These five specific areas are ideal vantage points to witness quokkas in their natural state — stay quiet, give them plenty of space, and venture out early morning or late afternoon as quokkas are nocturnal animals and often spend their days sleeping.

Garden Lake

5-minute walk from the main bus stop

In a few minutes, you move from the high energy of the settlement and arrive in silence. Garden Lake is still. Surrounded by trees and ramped by a field of grass and samphire; you will see a family of quokkas sleeping under the trees or venturing out in the early morning and late afternoon. While there are plenty of incidental quokka sightings on the island, with its boardwalk that offers the perfect view at a respectful distance, Garden Lake is an ideal place to go for a purposeful quokka experience.


On your walk to The Basin

Where Gabbi Karniny Bidi meets Kingsway Road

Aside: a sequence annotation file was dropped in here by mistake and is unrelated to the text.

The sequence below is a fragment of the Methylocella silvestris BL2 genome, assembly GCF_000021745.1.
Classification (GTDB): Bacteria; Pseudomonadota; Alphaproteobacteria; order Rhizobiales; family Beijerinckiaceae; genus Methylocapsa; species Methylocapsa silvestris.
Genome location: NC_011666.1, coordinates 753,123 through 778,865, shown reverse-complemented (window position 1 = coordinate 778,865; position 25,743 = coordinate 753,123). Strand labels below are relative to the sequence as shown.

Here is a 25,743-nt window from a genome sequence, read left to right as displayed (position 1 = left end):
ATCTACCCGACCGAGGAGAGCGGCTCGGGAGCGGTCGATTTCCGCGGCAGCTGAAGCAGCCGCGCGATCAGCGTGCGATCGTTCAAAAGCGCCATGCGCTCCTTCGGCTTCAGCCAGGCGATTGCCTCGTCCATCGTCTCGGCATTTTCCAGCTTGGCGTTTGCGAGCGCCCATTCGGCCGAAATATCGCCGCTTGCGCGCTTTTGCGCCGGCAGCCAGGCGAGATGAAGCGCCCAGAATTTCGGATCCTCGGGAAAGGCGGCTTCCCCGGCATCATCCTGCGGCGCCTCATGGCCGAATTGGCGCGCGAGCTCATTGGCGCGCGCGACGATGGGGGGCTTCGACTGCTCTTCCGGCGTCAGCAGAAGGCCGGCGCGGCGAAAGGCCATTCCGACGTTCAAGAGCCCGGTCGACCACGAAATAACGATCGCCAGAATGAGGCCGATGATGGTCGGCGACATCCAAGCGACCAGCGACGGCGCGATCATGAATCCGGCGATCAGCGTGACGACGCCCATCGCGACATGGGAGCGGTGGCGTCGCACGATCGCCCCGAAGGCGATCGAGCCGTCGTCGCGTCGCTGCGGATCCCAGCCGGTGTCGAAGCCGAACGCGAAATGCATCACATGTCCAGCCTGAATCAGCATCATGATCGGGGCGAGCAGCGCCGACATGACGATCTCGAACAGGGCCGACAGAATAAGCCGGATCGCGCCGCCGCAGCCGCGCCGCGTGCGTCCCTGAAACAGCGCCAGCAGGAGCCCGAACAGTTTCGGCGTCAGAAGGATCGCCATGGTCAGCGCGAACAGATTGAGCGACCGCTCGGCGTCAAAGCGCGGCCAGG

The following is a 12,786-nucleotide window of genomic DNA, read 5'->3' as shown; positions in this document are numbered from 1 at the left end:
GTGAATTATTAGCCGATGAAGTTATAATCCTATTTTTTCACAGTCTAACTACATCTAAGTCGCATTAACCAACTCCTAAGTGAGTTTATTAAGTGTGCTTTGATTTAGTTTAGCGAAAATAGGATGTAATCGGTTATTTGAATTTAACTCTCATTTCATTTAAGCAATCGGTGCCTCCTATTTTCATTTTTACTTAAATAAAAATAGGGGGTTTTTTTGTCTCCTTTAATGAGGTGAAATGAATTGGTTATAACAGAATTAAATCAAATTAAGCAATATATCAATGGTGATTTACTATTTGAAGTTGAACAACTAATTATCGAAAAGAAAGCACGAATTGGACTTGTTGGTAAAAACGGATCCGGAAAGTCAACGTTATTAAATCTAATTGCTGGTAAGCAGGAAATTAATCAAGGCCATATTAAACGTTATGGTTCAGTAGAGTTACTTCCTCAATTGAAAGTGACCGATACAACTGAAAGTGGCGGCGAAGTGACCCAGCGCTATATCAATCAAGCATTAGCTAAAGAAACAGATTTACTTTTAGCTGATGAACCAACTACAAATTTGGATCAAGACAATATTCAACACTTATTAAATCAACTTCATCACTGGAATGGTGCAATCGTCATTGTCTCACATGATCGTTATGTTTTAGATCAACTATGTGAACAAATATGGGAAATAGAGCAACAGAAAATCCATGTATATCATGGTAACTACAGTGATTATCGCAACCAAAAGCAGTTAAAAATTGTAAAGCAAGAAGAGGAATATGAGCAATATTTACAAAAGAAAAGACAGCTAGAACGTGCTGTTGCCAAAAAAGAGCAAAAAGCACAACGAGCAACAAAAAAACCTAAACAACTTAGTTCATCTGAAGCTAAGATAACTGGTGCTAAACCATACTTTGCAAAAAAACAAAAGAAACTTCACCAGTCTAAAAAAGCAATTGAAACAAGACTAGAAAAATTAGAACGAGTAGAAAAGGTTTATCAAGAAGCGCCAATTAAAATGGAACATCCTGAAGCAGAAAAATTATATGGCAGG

When you walk the trail between the sports oval and the golf course, you will come in contact with a line of native tea trees just opposite Discovery Resorts - Rottnest Island (the eco-tent village). These tall gums and low-lying tea trees are knitted together to form the ideal woodland habitat for a thriving quokka population. Stand back and take in the marsupial group going about their natural movements.


On the Ngank Yira Bidi trail to Bickley Bay

As you walk the Ngank Yira Bidi to get to Bickley Bay (just south of Kingstown Barracks), you won’t be able to miss a collection of low scrub trees that freckle the path leading to the bay. There is a quokka population here that dwell in the shelter of the native fauna; sleeping, foraging, and making them home among the trees.

Just before the ascent to Wadjemup Lighthouse

Digby Drive